Beyond the Bravo - The Importance of an Engaging Crowd

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Nobody ever wants teens to be loud or take up space. But what if there was a place that wasn’t true?

When you were young and you went to the theater, stuffy old adults told you to be quiet and sit still and pay attention -- after all, that was what they were told, and to them, that’s how you express respect for the show. This can make going to the theater a very daunting and unwelcoming environment for teens, not to mention mind-numbingly boring. Nothing kills a show more than dead silence.

Turns out, that’s how the actors feel as well! Actors want people to cheer and shout and clap and be loud; to them, that’s really they can tell someone enjoys the show, not silent approving nods in the darkness.

When I went to see The Winter’s Tale at Antaeus Theatre Company with a group of my friends, we had all previously been in a production of it, so we knew what to expect. We howled with laughter, we sang along to the songs, we booed the antagonistic characters, and we clapped and roared until our throats and hands were raw. The cast adored it. They came out from backstage invigorated, telling us how wonderful of an audience we were and how appreciated they felt.

It made me realize that no one wants a theater to be quiet (except maybe grumpy old men). The highest sign of respect you can pay to an actor is to express your feelings, and do it loud and proud! They put so much work into their comedy routines, musicals, and plays, that a teen laughing at a joke they likely spent weeks practicing is more precious than a double rainbow.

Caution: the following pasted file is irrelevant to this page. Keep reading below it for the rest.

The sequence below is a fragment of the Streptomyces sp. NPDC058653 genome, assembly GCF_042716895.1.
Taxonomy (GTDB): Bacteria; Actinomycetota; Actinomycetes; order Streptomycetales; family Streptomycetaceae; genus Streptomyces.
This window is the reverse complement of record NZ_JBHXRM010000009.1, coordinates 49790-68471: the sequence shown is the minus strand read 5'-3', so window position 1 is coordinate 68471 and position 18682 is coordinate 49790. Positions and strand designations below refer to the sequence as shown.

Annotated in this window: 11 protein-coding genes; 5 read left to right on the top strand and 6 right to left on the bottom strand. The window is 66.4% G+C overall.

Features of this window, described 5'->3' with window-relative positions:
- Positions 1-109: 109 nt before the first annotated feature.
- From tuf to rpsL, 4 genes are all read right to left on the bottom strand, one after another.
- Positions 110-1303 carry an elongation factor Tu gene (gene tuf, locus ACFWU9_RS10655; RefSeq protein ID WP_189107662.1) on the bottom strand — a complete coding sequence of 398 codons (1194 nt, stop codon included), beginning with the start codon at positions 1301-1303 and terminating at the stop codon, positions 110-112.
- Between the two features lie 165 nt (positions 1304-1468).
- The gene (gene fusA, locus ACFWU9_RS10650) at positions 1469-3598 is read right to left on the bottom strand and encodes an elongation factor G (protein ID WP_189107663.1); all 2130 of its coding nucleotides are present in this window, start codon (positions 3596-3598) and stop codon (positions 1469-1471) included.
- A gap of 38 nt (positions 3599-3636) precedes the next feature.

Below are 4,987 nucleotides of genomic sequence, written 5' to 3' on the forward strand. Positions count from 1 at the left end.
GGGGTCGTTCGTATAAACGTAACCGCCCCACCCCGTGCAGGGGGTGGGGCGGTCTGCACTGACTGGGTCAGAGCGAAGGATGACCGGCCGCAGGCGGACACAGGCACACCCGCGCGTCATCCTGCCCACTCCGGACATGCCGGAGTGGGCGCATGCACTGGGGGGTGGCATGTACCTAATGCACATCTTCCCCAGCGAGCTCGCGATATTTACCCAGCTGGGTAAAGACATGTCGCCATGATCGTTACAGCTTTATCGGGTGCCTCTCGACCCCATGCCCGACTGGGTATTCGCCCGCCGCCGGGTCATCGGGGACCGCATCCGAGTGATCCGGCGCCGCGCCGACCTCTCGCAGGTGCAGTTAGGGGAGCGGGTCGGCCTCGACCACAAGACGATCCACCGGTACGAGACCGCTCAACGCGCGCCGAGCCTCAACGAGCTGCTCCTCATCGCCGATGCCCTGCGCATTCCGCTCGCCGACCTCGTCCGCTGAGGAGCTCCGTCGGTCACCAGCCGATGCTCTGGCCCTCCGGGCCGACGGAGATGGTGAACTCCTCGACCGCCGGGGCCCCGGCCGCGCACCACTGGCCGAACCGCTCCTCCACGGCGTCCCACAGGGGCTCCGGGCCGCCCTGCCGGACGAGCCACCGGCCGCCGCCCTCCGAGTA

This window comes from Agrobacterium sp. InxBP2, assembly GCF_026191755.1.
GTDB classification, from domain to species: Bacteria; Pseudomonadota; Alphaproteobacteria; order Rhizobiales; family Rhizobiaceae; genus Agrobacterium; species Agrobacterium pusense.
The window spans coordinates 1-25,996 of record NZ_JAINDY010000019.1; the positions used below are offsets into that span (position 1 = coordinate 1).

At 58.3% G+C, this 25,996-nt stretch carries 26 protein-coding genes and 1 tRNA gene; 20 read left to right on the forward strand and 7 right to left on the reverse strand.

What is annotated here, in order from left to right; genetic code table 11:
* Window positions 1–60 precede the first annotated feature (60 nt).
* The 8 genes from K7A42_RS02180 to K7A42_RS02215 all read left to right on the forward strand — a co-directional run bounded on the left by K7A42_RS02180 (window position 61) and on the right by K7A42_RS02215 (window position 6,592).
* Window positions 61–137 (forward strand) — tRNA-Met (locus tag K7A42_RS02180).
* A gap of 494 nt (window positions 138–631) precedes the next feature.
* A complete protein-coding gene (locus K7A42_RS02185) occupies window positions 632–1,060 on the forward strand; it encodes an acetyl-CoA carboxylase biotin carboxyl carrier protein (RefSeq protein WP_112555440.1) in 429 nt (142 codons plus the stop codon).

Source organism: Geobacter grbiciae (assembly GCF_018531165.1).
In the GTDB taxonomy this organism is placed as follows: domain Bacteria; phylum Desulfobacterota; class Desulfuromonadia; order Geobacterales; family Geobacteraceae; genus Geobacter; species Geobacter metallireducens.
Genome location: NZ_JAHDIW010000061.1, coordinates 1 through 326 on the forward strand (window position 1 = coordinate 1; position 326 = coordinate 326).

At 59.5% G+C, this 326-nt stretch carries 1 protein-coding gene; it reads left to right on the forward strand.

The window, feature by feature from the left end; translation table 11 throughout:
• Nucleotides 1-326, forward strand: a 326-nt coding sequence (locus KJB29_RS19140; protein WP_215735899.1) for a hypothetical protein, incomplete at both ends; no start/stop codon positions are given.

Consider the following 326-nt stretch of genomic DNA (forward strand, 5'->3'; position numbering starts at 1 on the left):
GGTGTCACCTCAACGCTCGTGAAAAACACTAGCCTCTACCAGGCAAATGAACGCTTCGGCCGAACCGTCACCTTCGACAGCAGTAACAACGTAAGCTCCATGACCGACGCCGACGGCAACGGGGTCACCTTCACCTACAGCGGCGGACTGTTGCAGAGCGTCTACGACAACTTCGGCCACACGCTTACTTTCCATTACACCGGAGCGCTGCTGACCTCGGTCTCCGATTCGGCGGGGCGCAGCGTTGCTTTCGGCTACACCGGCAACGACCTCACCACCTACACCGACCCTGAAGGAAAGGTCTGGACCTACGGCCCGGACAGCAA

Of course, this is not to endorse any kind of disruptive behavior. Disrespecting the theater you’re at, talking loudly with your friends, or heckling actors that are working very hard to make you smile is just plain rude. Besides, why bother going to a show just to be an unkind audience? It seems a waste of time and money, if you ask me -- not to mention way less enjoyable than the actual show being performed.

So next time you grab your TeenTix Pass and see a show, laugh if something’s funny. Cry if it breaks your heart, and clap so hard your hands hurt. And if that cranky couple gives you a stink eye? Just cheer louder.


Cyrus Rose is a TeenTix LA Intern.

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